And it doesn’t end there. The refugees were brought into the prison by bus, which they had to pay for.
These buses have been in operation for a while, and offer not just a joyride to jail, but also wildly inconsistent prices, depending on currency. We have talked with a refugee brought into the prison after the agreement with Turkey went into effect, who had to pay for his bus ride, so the practice wasn’t stopped after the policy of imprisonment began.
All the foreseeable confusion and harshness of the EU-Turkey deal have come to pass. We are now witnessing the ugly result of prioritizing border control over humanity, xenophobia over compassion. These prison camps brutalize everyone, the inmates and our own society. They are explicitly built to grind to dust the hope and aspirations of foreigners, some of whom are running for their lives, or desparate to be reunited with their families. Europe’s hotspots are a disgusting blot on its conscience, they are a culmination of its vilest fears and hatred. They have to be destroyed.
Last night, two groups of independent activists got apprehended and interrogated for hours by police for standing on a public street outside the Vial hotspot in Chios. They have been visiting the hotspot to keep an independent eye on what is happening there. Inmates told us the food and water there were insufficient, so we have tried bringing them some.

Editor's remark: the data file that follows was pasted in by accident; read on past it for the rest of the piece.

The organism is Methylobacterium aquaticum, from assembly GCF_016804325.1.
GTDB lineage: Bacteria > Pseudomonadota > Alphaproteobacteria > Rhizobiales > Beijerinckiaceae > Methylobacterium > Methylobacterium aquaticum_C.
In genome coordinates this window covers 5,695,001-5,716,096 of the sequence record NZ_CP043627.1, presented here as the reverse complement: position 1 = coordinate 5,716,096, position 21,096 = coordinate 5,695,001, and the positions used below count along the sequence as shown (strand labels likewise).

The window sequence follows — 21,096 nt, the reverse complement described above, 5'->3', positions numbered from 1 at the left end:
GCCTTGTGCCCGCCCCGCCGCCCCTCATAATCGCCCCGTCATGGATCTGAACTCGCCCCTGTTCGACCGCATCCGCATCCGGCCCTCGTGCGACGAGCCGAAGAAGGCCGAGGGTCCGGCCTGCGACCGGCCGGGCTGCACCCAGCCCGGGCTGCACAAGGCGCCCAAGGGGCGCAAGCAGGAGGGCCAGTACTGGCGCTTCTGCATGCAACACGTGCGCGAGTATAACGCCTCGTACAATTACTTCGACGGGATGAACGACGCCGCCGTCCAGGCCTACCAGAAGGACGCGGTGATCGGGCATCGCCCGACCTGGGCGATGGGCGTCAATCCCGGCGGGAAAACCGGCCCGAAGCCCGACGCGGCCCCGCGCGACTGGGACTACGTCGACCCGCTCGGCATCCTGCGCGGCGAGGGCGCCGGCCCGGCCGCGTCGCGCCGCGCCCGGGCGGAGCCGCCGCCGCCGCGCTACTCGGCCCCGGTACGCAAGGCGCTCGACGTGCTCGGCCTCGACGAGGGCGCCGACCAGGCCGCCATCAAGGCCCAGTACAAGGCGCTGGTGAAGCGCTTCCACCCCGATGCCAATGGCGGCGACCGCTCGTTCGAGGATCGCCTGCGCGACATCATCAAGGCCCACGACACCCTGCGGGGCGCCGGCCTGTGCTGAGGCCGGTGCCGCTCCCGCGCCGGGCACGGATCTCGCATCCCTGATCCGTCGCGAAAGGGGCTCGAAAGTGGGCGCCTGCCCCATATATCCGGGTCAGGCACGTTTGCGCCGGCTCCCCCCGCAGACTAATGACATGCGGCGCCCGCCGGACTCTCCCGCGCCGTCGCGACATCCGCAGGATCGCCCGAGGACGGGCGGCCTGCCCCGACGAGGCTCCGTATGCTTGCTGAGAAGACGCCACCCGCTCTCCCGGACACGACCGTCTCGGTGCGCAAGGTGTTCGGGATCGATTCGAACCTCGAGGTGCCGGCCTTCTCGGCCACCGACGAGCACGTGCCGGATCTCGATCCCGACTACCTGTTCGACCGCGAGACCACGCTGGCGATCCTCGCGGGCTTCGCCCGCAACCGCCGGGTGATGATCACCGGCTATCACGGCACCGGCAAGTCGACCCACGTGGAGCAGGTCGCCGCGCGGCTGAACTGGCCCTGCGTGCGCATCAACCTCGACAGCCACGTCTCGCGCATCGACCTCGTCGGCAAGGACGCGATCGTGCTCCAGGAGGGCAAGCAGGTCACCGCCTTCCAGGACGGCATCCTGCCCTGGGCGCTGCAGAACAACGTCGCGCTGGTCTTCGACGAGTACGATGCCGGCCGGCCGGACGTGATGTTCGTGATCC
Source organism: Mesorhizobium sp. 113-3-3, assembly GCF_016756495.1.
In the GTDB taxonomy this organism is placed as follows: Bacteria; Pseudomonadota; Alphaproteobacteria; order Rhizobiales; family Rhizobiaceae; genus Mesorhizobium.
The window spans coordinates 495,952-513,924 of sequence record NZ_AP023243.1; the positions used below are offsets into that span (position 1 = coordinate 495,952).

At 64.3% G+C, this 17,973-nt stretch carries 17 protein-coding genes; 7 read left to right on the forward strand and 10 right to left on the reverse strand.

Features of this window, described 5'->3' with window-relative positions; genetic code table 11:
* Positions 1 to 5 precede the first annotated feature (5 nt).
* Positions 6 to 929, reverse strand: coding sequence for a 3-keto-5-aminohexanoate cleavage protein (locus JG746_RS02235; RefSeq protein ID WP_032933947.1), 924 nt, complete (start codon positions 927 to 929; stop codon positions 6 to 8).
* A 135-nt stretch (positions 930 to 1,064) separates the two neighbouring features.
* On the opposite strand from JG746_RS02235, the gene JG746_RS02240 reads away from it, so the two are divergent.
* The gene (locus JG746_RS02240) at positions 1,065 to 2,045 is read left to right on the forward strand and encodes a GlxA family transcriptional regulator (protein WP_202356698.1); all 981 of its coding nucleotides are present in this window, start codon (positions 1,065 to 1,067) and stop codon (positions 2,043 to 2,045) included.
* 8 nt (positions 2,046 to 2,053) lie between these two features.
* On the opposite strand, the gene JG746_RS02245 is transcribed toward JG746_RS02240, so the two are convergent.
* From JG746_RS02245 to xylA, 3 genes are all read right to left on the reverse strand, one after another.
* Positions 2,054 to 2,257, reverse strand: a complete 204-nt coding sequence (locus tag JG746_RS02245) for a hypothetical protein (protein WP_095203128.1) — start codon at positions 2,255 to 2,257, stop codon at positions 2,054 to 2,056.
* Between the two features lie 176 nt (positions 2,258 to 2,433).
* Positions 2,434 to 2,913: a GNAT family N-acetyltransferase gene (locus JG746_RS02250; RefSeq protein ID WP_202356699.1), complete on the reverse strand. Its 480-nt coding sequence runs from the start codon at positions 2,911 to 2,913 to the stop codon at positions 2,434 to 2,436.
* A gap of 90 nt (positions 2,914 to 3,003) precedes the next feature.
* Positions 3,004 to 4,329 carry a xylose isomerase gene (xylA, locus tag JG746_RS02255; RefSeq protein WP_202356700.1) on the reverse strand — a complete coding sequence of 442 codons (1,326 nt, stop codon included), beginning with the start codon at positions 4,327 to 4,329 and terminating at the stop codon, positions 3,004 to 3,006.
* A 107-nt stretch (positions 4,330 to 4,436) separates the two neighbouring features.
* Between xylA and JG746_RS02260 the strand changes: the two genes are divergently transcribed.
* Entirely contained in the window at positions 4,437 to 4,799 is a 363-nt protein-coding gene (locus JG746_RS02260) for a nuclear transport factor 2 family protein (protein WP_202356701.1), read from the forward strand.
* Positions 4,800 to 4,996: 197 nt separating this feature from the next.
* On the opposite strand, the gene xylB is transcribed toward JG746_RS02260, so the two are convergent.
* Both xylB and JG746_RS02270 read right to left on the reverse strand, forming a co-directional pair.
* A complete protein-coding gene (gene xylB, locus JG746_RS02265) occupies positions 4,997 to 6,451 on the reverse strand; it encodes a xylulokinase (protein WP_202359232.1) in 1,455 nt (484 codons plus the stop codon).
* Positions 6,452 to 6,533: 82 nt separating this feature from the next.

While the activists enjoyed their five-hour police station hangout, the cops pleaded with them to just register, go by protocol, and work under the camp command. They refused.
Refusing to work in a refugee prison under the command of the prison guards is a principled and practical decision. It’s the official line of Doctors without borders, it’s the line the UN refugee agency is taking in the Greek hotspots. “We refuse to facilitate this cruelty,” MSF said. It’s a way to prevent your work being perverted. It’s also a way to put pressure on the authorities to stop mass incarceration.
What follows is a description of what independent and unregistered people must go through these days in Chios in order to talk with refugees. In this case we also tried to bring them some bare necessities, but not on the terms of the hotspot managers, to avoid becoming their volunteer suppliers.
The first group, Tuesday afternoon
We went up with 200kg of apples in our van to hand out, because we were told the refugees didn’t have enough food. When we came we saw there was a demonstration at the front gate, with quite a lot of people outside.